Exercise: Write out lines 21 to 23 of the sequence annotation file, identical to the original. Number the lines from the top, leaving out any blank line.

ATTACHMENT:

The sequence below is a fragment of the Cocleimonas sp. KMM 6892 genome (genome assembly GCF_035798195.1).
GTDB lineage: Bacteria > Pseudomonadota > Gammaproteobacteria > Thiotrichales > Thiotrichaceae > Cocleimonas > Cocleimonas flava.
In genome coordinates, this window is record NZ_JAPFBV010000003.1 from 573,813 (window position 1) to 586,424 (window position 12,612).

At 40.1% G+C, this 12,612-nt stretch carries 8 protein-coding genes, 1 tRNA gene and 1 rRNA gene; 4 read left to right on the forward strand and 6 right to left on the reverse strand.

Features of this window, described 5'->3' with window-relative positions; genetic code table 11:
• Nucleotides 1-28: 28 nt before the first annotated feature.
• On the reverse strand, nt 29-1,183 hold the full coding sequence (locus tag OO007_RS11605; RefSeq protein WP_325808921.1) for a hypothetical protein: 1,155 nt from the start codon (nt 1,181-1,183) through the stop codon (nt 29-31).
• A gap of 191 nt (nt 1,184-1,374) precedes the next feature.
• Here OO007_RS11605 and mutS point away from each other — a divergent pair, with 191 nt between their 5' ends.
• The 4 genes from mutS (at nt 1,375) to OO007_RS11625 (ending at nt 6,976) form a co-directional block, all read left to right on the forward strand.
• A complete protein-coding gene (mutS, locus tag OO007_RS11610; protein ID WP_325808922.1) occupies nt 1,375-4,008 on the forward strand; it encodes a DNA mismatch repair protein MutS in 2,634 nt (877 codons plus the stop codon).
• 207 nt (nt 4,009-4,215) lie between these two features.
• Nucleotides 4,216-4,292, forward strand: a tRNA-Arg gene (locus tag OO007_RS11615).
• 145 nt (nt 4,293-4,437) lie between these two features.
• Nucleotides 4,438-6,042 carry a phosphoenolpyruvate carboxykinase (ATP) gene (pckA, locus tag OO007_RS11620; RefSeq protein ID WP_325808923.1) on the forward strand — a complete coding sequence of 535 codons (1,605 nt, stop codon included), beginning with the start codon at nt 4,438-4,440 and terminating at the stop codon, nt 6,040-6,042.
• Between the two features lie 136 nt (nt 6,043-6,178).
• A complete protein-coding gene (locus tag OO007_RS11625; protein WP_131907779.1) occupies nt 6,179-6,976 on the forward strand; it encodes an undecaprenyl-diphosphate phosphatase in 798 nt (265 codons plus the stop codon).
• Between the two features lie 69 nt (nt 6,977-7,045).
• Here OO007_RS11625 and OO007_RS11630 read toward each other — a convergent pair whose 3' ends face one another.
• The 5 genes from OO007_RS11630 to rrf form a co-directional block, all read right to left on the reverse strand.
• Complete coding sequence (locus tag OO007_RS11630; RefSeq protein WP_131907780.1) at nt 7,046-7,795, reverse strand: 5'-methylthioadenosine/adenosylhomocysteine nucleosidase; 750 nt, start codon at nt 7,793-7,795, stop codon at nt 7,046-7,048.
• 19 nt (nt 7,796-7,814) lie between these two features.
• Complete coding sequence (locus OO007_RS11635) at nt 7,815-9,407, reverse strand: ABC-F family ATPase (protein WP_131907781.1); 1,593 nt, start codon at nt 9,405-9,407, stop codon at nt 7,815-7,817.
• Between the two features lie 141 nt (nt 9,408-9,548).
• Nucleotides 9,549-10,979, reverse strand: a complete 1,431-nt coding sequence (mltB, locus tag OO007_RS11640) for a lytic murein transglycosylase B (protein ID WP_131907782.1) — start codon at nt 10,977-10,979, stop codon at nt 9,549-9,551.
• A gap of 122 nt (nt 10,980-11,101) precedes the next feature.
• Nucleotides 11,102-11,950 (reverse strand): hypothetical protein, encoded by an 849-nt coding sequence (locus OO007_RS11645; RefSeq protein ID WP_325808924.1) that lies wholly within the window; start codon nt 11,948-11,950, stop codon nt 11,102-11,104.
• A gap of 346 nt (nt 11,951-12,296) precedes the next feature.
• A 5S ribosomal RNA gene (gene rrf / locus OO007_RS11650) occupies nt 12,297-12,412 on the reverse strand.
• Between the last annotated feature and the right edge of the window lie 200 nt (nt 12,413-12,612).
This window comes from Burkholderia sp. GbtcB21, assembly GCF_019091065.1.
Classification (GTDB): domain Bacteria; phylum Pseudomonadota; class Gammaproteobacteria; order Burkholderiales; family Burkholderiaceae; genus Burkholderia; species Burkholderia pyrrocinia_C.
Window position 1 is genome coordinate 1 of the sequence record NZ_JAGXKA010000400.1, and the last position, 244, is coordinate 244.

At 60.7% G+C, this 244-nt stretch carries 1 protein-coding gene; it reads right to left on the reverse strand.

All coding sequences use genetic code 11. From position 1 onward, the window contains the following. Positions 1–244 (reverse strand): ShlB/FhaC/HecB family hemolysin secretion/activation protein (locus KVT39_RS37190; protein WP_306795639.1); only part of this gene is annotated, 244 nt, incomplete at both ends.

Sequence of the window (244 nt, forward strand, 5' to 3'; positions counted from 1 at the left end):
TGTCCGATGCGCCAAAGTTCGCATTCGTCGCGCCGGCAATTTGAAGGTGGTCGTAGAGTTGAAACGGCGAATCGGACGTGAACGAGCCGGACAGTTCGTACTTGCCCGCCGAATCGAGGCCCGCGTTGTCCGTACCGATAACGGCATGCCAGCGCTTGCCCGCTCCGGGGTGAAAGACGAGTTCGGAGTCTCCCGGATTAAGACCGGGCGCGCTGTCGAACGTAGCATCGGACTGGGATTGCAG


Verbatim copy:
• Complete coding sequence (locus tag OO007_RS11630; RefSeq protein WP_131907780.1) at nt 7,046-7,795, reverse strand: 5'-methylthioadenosine/adenosylhomocysteine nucleosidase; 750 nt, start codon at nt 7,793-7,795, stop codon at nt 7,046-7,048.
• 19 nt (nt 7,796-7,814) lie between these two features.
• Complete coding sequence (locus OO007_RS11635) at nt 7,815-9,407, reverse strand: ABC-F family ATPase (protein WP_131907781.1); 1,593 nt, start codon at nt 9,405-9,407, stop codon at nt 7,815-7,817.